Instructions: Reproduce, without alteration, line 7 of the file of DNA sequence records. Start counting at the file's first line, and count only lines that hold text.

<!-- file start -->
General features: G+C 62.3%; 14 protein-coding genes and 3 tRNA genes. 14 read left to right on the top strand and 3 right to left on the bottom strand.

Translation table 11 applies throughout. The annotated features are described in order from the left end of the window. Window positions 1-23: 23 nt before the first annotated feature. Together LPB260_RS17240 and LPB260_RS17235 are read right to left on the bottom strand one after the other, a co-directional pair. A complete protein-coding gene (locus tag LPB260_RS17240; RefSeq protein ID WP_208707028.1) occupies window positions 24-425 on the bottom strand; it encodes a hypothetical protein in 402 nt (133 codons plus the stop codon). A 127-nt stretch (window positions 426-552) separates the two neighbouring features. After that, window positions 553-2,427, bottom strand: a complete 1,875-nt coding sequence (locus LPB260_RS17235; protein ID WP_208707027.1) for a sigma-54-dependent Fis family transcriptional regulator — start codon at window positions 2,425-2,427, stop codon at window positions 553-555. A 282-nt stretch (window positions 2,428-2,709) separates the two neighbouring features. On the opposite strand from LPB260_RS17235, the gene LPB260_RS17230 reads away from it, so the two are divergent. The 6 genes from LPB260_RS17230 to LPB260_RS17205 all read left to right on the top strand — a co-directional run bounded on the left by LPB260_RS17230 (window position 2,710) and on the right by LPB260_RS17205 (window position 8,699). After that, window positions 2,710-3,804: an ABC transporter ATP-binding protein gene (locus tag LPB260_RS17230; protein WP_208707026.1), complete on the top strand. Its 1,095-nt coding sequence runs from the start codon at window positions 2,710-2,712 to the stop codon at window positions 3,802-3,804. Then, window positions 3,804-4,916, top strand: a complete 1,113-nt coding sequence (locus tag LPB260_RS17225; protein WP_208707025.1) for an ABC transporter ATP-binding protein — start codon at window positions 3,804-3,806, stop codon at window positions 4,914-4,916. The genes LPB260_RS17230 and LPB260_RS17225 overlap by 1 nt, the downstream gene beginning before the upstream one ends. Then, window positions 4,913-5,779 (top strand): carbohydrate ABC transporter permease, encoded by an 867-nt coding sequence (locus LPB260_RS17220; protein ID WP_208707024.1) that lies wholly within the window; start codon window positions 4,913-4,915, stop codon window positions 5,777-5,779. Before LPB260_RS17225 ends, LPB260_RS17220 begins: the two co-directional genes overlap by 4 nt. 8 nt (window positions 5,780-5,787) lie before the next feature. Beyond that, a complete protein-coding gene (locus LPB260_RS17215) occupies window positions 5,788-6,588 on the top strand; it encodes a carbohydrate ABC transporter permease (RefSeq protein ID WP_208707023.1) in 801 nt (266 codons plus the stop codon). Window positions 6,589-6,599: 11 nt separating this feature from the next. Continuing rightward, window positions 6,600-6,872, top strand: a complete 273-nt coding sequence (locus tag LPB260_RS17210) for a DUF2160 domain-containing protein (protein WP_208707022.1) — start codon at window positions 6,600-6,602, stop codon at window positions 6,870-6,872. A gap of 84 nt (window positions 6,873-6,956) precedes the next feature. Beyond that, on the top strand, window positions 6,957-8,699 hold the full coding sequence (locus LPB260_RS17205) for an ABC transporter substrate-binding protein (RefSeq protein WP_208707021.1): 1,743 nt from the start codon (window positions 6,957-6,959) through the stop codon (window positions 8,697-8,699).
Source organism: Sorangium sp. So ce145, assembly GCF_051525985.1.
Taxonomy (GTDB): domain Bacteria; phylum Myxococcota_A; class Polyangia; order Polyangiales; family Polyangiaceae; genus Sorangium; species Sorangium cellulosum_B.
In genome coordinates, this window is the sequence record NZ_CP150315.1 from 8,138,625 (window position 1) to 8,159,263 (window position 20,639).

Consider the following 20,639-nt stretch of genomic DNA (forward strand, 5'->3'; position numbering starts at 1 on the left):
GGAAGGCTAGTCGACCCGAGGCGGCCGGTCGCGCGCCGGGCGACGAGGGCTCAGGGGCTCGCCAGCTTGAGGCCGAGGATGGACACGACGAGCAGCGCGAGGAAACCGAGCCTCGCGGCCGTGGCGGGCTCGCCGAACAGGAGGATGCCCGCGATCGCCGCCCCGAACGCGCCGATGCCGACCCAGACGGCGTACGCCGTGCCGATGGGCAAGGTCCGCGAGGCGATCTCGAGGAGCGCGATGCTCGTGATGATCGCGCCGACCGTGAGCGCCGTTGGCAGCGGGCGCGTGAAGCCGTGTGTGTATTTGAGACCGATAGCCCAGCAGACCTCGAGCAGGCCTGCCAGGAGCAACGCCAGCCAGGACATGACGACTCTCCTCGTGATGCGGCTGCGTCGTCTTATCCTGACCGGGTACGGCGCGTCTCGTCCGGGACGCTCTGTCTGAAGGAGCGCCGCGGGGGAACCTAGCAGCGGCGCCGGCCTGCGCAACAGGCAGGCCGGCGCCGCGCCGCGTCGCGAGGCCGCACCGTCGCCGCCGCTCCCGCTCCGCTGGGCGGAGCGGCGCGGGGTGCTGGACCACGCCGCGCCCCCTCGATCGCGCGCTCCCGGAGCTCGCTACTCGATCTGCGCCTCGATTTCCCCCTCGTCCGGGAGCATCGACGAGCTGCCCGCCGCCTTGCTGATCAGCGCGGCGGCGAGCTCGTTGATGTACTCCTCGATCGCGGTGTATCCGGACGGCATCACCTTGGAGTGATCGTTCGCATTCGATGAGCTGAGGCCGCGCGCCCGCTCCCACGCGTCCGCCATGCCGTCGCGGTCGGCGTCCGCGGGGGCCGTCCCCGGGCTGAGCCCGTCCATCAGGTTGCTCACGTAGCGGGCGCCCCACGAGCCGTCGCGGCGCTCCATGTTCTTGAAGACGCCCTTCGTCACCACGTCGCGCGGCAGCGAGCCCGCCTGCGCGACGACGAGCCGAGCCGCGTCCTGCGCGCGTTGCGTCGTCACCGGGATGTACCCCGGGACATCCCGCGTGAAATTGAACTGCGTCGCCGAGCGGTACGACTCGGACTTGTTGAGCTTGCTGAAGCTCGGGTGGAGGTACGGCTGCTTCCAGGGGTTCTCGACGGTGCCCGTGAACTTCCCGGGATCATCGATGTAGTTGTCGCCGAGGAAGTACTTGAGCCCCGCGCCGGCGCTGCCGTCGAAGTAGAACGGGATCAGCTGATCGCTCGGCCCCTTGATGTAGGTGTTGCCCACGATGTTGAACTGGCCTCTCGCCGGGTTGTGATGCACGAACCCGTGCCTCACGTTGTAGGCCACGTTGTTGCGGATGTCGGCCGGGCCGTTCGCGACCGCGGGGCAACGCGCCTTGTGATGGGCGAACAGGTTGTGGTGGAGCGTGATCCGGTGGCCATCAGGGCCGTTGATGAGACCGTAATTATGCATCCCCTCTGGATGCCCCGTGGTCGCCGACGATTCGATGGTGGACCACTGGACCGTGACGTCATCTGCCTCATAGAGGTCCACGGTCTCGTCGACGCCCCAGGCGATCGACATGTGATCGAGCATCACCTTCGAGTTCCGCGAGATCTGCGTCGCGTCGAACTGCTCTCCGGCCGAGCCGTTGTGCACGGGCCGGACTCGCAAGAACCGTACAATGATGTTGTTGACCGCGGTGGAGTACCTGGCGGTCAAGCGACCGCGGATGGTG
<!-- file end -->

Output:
GGAAGGCTAGTCGACCCGAGGCGGCCGGTCGCGCGCCGGGCGACGAGGGCTCAGGGGCTCGCCAGCTTGAGGCCGAGGATGGACACGACGAGCAGCGCGAGGAAACCGAGCCTCGCGGCCGTGGCGGGCTCGCCGAACAGGAGGATGCCCGCGATCGCCGCCCCGAACGCGCCGATGCCGACCCAGACGGCGTACGCCGTGCCGATGGGCAAGGTCCGCGAGGCGATCTCGAGGAGCGCGATGCTCGTGATGATCGCGCCGACCGTGAGCGCCGTTGGCAGCGGGCGCGTGAAGCCGTGTGTGTATTTGAGACCGATAGCCCAGCAGACCTCGAGCAGGCCTGCCAGGAGCAACGCCAGCCAGGACATGACGACTCTCCTCGTGATGCGGCTGCGTCGTCTTATCCTGACCGGGTACGGCGCGTCTCGTCCGGGACGCTCTGTCTGAAGGAGCGCCGCGGGGGAACCTAGCAGCGGCGCCGGCCTGCGCAACAGGCAGGCCGGCGCCGCGCCGCGTCGCGAGGCCGCACCGTCGCCGCCGCTCCCGCTCCGCTGGGCGGAGCGGCGCGGGGTGCTGGACCACGCCGCGCCCCCTCGATCGCGCGCTCCCGGAGCTCGCTACTCGATCTGCGCCTCGATTTCCCCCTCGTCCGGGAGCATCGACGAGCTGCCCGCCGCCTTGCTGATCAGCGCGGCGGCGAGCTCGTTGATGTACTCCTCGATCGCGGTGTATCCGGACGGCATCACCTTGGAGTGATCGTTCGCATTCGATGAGCTGAGGCCGCGCGCCCGCTCCCACGCGTCCGCCATGCCGTCGCGGTCGGCGTCCGCGGGGGCCGTCCCCGGGCTGAGCCCGTCCATCAGGTTGCTCACGTAGCGGGCGCCCCACGAGCCGTCGCGGCGCTCCATGTTCTTGAAGACGCCCTTCGTCACCACGTCGCGCGGCAGCGAGCCCGCCTGCGCGACGACGAGCCGAGCCGCGTCCTGCGCGCGTTGCGTCGTCACCGGGATGTACCCCGGGACATCCCGCGTGAAATTGAACTGCGTCGCCGAGCGGTACGACTCGGACTTGTTGAGCTTGCTGAAGCTCGGGTGGAGGTACGGCTGCTTCCAGGGGTTCTCGACGGTGCCCGTGAACTTCCCGGGATCATCGATGTAGTTGTCGCCGAGGAAGTACTTGAGCCCCGCGCCGGCGCTGCCGTCGAAGTAGAACGGGATCAGCTGATCGCTCGGCCCCTTGATGTAGGTGTTGCCCACGATGTTGAACTGGCCTCTCGCCGGGTTGTGATGCACGAACCCGTGCCTCACGTTGTAGGCCACGTTGTTGCGGATGTCGGCCGGGCCGTTCGCGACCGCGGGGCAACGCGCCTTGTGATGGGCGAACAGGTTGTGGTGGAGCGTGATCCGGTGGCCATCAGGGCCGTTGATGAGACCGTAATTATGCATCCCCTCTGGATGCCCCGTGGTCGCCGACGATTCGATGGTGGACCACTGGACCGTGACGTCATCTGCCTCATAGAGGTCCACGGTCTCGTCGACGCCCCAGGCGATCGACATGTGATCGAGCATCACCTTCGAGTTCCGCGAGATCTGCGTCGCGTCGAACTGCTCTCCGGCCGAGCCGTTGTGCACGGGCCGGACTCGCAAGAACCGTACAATGATGTTGTTGACCGCGGTGGAGTACCTGGCGGTCAAGCGACCGCGGATGGTG